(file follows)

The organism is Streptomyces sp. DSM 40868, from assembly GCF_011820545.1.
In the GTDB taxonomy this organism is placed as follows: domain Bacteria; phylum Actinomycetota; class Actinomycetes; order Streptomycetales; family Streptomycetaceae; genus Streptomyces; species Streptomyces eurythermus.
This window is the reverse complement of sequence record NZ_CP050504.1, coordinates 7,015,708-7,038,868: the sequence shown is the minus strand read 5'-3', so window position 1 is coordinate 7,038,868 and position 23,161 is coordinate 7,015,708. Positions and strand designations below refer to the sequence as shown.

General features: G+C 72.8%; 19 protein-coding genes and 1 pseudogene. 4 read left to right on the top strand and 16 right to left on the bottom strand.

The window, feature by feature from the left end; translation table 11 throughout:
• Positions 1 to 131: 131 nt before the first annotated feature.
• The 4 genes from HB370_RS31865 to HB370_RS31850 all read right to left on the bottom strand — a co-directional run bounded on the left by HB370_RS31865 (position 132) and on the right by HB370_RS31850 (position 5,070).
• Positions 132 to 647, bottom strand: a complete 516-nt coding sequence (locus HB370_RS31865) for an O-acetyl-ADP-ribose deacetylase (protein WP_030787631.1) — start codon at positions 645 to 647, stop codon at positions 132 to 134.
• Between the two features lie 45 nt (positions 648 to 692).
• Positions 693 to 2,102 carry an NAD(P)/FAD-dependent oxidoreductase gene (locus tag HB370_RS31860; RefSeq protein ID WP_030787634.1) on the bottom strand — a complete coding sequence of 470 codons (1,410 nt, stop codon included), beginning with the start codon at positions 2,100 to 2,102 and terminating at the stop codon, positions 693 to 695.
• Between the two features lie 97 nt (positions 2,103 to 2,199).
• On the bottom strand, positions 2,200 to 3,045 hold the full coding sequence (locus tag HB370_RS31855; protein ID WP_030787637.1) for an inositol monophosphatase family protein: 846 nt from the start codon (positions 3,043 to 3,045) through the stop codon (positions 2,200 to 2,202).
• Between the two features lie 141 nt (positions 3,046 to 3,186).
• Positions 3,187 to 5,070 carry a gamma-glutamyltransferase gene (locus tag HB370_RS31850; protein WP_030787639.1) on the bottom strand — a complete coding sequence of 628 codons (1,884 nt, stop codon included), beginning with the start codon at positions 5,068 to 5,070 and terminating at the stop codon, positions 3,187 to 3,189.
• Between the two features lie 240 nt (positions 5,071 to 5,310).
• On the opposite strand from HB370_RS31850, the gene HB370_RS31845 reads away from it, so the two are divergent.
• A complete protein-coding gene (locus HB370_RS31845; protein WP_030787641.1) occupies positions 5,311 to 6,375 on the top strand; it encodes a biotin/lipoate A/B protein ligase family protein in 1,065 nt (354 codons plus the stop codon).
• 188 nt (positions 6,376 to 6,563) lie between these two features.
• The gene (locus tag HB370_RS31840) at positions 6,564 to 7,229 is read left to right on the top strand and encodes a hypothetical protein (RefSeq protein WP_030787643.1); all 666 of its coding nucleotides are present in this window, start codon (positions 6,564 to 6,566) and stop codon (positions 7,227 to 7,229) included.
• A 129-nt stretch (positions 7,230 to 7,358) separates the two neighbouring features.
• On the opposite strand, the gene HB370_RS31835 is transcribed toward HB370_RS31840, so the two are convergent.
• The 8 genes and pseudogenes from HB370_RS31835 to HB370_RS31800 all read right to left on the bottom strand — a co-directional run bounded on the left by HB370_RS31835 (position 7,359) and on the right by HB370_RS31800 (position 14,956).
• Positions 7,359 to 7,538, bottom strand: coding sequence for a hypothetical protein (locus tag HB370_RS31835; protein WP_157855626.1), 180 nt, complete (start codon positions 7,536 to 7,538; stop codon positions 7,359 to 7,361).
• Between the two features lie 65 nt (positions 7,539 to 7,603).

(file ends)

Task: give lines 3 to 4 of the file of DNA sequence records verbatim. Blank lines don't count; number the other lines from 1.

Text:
This window is the reverse complement of sequence record NZ_CP050504.1, coordinates 7,015,708-7,038,868: the sequence shown is the minus strand read 5'-3', so window position 1 is coordinate 7,038,868 and position 23,161 is coordinate 7,015,708. Positions and strand designations below refer to the sequence as shown.

General features: G+C 72.8%; 19 protein-coding genes and 1 pseudogene. 4 read left to right on the top strand and 16 right to left on the bottom strand.